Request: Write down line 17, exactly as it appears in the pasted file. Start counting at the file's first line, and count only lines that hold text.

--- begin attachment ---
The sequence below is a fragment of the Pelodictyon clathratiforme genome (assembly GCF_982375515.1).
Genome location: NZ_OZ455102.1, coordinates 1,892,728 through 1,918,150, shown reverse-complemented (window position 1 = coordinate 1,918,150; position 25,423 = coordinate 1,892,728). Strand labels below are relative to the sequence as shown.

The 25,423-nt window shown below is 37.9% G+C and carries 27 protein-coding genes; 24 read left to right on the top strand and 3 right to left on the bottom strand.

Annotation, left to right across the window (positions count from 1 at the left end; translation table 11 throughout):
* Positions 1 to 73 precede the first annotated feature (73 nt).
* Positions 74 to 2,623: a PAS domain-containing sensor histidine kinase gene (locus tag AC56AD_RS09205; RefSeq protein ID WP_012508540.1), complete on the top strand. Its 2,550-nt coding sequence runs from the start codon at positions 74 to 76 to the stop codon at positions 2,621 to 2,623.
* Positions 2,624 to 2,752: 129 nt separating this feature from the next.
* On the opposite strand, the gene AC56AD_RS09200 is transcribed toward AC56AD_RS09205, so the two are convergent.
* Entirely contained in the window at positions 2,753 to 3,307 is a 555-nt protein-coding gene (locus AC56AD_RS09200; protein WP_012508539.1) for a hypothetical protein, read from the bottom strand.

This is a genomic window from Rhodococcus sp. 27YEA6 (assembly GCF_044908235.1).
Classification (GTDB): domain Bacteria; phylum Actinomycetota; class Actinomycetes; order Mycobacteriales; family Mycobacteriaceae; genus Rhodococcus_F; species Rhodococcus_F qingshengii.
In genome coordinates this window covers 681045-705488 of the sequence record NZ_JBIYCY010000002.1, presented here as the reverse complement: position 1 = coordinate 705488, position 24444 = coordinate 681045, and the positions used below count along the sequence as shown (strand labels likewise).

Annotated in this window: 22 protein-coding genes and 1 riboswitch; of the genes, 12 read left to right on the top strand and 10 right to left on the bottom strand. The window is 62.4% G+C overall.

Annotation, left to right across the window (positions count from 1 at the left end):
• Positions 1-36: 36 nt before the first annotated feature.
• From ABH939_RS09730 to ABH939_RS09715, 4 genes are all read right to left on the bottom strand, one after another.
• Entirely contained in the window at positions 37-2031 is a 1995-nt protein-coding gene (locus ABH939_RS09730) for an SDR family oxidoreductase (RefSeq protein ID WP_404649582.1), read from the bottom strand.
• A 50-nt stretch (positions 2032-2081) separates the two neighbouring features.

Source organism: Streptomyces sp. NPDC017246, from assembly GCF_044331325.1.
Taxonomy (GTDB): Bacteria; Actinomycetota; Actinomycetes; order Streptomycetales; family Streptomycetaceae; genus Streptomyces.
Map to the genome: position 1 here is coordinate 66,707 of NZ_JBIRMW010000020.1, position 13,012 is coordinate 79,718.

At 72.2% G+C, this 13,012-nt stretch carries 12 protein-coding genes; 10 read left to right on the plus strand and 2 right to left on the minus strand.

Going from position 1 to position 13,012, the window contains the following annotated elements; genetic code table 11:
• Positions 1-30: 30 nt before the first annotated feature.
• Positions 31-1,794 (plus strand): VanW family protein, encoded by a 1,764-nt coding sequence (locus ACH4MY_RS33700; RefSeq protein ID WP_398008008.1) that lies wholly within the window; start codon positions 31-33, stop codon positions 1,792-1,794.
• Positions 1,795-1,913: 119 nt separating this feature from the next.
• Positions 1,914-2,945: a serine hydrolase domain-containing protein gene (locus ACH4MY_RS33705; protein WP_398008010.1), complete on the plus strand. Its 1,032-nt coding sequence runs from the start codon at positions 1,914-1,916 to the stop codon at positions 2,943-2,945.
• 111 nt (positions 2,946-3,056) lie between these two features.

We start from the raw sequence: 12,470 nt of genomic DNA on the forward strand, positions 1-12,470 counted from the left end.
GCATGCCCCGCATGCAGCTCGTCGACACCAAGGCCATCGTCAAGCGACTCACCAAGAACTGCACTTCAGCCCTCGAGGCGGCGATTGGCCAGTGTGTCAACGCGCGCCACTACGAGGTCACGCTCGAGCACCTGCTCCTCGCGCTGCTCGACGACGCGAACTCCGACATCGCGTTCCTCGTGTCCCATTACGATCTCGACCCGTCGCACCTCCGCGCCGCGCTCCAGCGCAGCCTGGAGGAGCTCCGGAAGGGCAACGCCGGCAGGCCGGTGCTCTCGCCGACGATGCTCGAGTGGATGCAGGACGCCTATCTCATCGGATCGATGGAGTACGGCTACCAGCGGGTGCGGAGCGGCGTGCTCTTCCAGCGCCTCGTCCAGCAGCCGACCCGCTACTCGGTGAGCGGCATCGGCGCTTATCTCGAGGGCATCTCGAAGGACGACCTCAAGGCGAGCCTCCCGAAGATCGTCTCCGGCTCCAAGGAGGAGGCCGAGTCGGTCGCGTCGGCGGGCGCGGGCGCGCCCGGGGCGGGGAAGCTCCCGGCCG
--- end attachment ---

• Entirely contained in the window at positions 37-2031 is a 1995-nt protein-coding gene (locus ABH939_RS09730) for an SDR family oxidoreductase (RefSeq protein ID WP_404649582.1), read from the bottom strand.